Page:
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Old 10-11-2005, 03:35 PM   #11326
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That is just what i did to solve problems i was having. i chacked everything and changed a lot of things to find out in the end that what i needed was a better servo.
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Old 10-11-2005, 03:45 PM   #11327
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Thanks guys, theres a lot of input here.

Servo - I've run 3 different servo's in the car since I've had it - no difference.

There's no binding in the steering - though it does have a fair bit of slop (which will be fixed soon).

Most of the adjustments suggested I've tried and they haven't really helped - often making the car better in one area and worse in another

The dual-rate might be something to try - I usually run at around 70% only because I thought running higher might scrub too much speed in the turns - but I suppose I might need more lock for the tight turns so I'll try that.

Cells back always gives me LESS turn-in, not more.

With tyres, I generally run what the fast guys at the track do - that way I can generally eliminate that as a potential problem.

I haven't played with the ackerman - it's set at 40.8mm because thats what most others run and I don't see it change don the setup sheets much. By shortening it, where will I gain steering? Turn in, mid corner, or exit steering??
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Old 10-11-2005, 06:08 PM   #11328
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going back to the Alloy rear hubs, the distance between the centreline of the axle and the Lower outer hingepin on the arm is actually greater than the standard hub.

the standard hub has a 13.5mm gap
the alloy is 15mm gap.

talking to Phil Booth the change had improved steering when lowering that outer hingepin closer to the wheel

The E.C car has changed offset, the hingepins sit deeper inside the wheels, as close to the wheel centreline as possible, to reduce the jacking effect caused by castor. This is said to be quite an improvement, requiring the wider arm spacing on the chassis and thinner wheel hexes to maintain track width.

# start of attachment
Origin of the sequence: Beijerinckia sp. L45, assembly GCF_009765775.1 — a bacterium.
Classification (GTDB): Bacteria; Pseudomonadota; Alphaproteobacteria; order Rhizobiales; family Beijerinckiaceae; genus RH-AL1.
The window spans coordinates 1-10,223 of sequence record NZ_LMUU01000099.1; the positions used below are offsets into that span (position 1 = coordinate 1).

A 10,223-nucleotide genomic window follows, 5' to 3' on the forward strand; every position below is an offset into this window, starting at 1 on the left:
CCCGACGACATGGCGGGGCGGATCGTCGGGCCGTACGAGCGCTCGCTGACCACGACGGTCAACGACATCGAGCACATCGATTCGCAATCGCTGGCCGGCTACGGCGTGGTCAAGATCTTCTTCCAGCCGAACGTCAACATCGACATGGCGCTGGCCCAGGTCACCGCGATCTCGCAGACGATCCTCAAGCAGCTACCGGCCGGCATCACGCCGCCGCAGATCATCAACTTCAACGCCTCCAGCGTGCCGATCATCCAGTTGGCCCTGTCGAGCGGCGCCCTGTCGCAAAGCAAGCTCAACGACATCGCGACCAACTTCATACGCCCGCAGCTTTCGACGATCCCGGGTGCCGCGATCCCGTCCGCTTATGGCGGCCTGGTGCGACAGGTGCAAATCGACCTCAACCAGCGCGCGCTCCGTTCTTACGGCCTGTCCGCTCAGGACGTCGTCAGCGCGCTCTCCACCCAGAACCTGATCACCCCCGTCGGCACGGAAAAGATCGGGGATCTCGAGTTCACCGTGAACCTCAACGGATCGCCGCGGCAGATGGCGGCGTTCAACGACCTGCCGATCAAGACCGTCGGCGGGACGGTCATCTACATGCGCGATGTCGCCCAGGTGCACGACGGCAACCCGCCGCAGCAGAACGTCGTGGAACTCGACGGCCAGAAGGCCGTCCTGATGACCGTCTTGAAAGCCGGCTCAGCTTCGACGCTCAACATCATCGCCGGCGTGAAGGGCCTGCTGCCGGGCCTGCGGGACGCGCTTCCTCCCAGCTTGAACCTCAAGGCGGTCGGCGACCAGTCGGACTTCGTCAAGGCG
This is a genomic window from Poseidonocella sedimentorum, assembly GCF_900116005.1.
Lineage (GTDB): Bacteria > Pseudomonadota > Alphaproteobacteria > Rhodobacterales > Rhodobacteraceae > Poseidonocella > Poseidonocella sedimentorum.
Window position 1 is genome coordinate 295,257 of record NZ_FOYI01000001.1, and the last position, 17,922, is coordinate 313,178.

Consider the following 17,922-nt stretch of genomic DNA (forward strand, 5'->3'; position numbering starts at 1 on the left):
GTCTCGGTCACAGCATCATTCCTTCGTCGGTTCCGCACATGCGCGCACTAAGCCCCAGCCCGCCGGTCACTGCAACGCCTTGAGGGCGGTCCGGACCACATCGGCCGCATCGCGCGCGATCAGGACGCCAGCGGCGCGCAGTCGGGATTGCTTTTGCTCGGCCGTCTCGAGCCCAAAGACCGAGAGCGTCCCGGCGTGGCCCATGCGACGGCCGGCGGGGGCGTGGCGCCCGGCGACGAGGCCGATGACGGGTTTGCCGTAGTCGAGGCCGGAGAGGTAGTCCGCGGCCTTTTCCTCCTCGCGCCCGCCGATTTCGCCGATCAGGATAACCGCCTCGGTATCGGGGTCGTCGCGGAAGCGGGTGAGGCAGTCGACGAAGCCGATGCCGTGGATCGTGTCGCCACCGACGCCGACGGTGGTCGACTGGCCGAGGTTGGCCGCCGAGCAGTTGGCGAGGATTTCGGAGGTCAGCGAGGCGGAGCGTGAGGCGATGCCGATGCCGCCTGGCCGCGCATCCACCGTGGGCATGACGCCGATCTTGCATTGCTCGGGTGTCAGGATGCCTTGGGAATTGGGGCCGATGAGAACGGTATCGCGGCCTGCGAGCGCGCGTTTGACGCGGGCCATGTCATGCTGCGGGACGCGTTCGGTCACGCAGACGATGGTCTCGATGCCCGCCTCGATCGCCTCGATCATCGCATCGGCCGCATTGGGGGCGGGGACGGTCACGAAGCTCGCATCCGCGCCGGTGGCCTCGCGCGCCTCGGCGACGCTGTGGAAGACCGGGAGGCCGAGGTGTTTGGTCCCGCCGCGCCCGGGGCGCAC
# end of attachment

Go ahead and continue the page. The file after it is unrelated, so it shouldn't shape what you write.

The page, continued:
Im not sure if the height of the outer pin attachment point on the new rear hubs has changed again.
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Old 10-11-2005, 06:34 PM   #11329
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Bender I suggest there is something amiss with your car, your findings dont correlate with what you should be seeing.
Antisquat is supposed to give more exit steering, allowing the car to square up quicker on power.
Lowering the front R.C should give you more off power steering, as its giving more mechanical grip to that end of the car by increasing its roll moment. Perhaps not snappy initial steering but once the cars nose dips it will give more grip to the front tires.

Raising the rear roll center shouldnt have a large impact on corner entry, more mid corner to exit. As we a concentrating our efforts on increasing the front tires grip, look to make adjustments to the front end first, as a last ditch effort in desparation should we look to unstick the rear end of the car, as it is gripping, therefore doing its job. Only if we cant get the front end to do an equally or better job at gripping the track to we handicap the other end of the car, lowering the chassis overall cornering grip potential.